|Machine type||RISC-based distributed-memory multi-processor|
|Models||Paragon XP/S (MP), XP/E|
|Operating system||OSF/1, SunMos|
|Connection structure||2-D mesh (torus)|
|Compilers||Fortran 77, ADA|
|Vendors information Web page||http://www.ssd.intel.com/pubs.html|
|Model||Paragon XP/S||Paragon XP/E|
|Clock cycle||20 ns||20 ns|
|Theor. peak performance|
|Per Proc. (64-bits)||75 Mflop/s||75 Mflop/s|
|64-bits precision||300 Gflop/s||2.1 Gflop/s|
|Main memory||<=128 GB||<=4.5 GB|
|Memory/node||<=128 MB||<=128 MB|
|Communication bandwidtd||200 MB/s||200 MB/s|
|No. of processors||64-4000||4-32|
The Paragon is a commercialised offspring of the experimental Touchstone Delta system. The latter machine was built for the Concurrent Supercomputing Consortium at CalTech. The Delta system used i860 processors as computational elements in its nodes but, unlike its predecessor, the iPSC/860, the nodes were not arranged in a hypercube topology but in a 2-D grid (for many physical simulation phenomena, as well as for the solution of linear systems this is a quite natural topology). The Delta system proved to be quite fast for a variety of problems (a speed of 11.9 Gflop/s was reported for an order 20,000 full linear system). The Paragon machine should do better because of the faster i860/XP processor that is used in the nodes. In addition, the i860/XP has processor communication hardware on-chip which makes the communication bandwidth higher.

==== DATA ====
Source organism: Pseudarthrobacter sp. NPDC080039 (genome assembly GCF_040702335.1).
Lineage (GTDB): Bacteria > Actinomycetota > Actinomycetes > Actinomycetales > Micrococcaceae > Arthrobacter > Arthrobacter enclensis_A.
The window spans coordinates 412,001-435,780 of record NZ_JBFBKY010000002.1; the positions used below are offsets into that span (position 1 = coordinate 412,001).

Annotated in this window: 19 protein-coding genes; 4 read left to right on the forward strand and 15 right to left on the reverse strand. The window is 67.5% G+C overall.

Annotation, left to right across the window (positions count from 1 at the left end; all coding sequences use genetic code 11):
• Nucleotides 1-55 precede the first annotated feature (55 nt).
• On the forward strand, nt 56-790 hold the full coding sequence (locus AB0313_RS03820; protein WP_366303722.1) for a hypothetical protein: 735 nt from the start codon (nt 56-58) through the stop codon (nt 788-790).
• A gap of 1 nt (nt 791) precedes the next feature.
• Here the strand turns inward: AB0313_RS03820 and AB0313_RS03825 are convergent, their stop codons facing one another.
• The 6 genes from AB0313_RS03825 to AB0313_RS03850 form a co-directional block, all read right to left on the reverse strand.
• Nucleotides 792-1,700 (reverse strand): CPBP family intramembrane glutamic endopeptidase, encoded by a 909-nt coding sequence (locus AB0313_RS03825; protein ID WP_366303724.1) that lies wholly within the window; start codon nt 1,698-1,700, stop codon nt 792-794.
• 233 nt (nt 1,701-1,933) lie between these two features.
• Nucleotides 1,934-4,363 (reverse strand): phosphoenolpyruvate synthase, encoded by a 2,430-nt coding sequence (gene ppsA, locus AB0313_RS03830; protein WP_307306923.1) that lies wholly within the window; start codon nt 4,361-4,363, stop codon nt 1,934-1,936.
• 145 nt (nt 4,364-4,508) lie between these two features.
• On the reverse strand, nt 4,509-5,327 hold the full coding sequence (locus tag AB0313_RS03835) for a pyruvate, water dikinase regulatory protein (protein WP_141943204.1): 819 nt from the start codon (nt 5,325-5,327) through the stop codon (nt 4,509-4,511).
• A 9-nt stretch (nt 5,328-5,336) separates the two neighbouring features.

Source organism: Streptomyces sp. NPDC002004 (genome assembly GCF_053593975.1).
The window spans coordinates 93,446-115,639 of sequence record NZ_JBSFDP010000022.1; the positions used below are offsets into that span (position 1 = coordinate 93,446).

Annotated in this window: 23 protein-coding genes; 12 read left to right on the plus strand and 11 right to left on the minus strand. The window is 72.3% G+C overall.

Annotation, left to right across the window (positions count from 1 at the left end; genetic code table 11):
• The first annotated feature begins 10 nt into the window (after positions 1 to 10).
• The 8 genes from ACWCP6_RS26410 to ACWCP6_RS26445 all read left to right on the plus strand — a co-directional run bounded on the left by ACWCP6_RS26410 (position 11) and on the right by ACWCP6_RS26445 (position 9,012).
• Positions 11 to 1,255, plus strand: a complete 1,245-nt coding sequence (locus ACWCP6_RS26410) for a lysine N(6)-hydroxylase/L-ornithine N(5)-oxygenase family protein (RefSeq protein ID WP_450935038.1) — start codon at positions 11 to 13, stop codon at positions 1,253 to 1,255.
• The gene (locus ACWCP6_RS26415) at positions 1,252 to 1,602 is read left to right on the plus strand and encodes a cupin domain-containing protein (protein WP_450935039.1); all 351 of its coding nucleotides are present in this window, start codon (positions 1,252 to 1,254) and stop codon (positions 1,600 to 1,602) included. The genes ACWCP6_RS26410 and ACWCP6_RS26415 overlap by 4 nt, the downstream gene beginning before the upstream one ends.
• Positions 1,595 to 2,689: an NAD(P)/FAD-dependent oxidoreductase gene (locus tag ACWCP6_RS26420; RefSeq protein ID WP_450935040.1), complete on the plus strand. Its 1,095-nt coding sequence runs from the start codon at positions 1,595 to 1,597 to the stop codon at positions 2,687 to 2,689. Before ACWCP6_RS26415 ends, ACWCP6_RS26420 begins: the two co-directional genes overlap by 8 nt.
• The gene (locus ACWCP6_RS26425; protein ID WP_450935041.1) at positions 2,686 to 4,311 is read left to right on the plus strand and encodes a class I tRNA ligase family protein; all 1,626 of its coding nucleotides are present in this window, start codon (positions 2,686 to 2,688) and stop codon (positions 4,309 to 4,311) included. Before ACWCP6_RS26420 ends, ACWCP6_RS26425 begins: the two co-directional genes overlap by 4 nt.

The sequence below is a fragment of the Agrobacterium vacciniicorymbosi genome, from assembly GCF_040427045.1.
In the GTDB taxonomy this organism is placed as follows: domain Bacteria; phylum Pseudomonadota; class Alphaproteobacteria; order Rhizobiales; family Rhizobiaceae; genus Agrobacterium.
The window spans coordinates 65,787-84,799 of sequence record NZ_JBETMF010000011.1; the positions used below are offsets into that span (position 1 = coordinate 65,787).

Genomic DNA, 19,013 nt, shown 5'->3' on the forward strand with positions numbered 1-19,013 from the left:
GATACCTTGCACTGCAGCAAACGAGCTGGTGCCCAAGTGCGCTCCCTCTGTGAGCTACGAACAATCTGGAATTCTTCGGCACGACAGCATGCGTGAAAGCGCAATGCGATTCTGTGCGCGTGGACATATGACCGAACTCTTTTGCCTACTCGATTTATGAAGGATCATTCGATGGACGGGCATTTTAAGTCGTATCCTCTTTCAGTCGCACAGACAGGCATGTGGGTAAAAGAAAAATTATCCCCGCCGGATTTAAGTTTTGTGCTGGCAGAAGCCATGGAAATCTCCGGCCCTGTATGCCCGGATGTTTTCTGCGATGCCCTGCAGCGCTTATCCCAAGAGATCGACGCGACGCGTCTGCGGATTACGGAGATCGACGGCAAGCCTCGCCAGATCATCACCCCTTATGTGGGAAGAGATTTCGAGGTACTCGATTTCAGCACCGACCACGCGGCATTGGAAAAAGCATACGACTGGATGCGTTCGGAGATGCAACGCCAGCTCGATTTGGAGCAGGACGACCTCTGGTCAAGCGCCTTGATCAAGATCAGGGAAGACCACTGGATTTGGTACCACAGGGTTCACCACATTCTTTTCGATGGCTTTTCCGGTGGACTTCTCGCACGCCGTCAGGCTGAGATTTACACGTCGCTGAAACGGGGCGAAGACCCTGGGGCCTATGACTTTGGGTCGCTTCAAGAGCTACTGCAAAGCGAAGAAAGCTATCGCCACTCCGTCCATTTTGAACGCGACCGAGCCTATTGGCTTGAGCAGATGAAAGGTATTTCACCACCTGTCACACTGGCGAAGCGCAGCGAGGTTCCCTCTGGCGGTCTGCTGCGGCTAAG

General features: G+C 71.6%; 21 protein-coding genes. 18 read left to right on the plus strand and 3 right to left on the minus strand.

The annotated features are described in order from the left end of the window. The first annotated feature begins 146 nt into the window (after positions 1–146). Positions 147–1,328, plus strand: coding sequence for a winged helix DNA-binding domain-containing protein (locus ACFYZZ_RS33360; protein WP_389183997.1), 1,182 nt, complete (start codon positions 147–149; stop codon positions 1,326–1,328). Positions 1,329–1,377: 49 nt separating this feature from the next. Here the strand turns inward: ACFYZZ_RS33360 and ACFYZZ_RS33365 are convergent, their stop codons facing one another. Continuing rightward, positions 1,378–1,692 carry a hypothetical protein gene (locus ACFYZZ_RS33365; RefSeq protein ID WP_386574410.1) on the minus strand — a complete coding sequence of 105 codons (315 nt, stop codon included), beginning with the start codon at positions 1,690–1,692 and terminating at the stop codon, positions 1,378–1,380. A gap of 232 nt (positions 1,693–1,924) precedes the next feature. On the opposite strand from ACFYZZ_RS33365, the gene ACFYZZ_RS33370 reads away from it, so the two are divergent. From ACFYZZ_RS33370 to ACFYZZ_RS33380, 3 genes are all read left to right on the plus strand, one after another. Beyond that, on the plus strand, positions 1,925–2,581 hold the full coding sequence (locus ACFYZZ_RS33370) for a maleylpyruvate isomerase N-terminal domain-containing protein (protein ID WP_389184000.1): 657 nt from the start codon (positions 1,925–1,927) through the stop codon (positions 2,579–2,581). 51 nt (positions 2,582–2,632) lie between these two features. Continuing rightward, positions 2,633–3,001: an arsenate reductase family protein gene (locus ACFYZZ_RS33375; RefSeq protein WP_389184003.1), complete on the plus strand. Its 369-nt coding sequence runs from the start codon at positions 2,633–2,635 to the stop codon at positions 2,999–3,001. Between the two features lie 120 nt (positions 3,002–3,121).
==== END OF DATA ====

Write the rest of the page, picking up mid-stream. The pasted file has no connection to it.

In November 1993 the Paragon XP/E was introduced. This is an entry-level system with the same characteristics as the XP/S and up to 32 processors. The maximal configuration of the XP/E, the XP/E-28N has 32 nodes of which 28 are compute nodes. The others are used for assisting the routing, I/O, and other operating system tasks.
The Paragons retain compatibility with the former iPSC/860 systems, an Intel hypercube system preceding them. In particular the the transparent parallel Distributed File System can be used in applications migrated from the iPSC/860. The Paragon has its own parallel file system.
In 1995 the MP (Multi Processor) node was introduced. In such an MP node 3 i860/XP processors reside on one board and the processors share one address space. Fortran and C compilers take care of the automatic parallelisation within a MP node. The Intel-provided information claims a better performance than with single processor nodes. Until now this seems consistently but not spectacularly true (see Measured Performances).
Measured Performances: As on many systems a results are available for the solution of a large dense linear system. In  a speed of 281.1 Gflop/s is reported for a system of size 128,600 on a 6768-node ensemble of XP/S MP systems. No actual systems of this size are in operation. Results as quoted above are obtained by systems that are put together for the occasion. In  results for the class B EP, MG, and FT benchmarks, the times obtained on 512 processors were 3.98, 7.01, and 16.17 seconds for the single-node XP, while on the MP-node XP of the same size these times were 2.98, 6.72, and 12.4 seconds, respectively.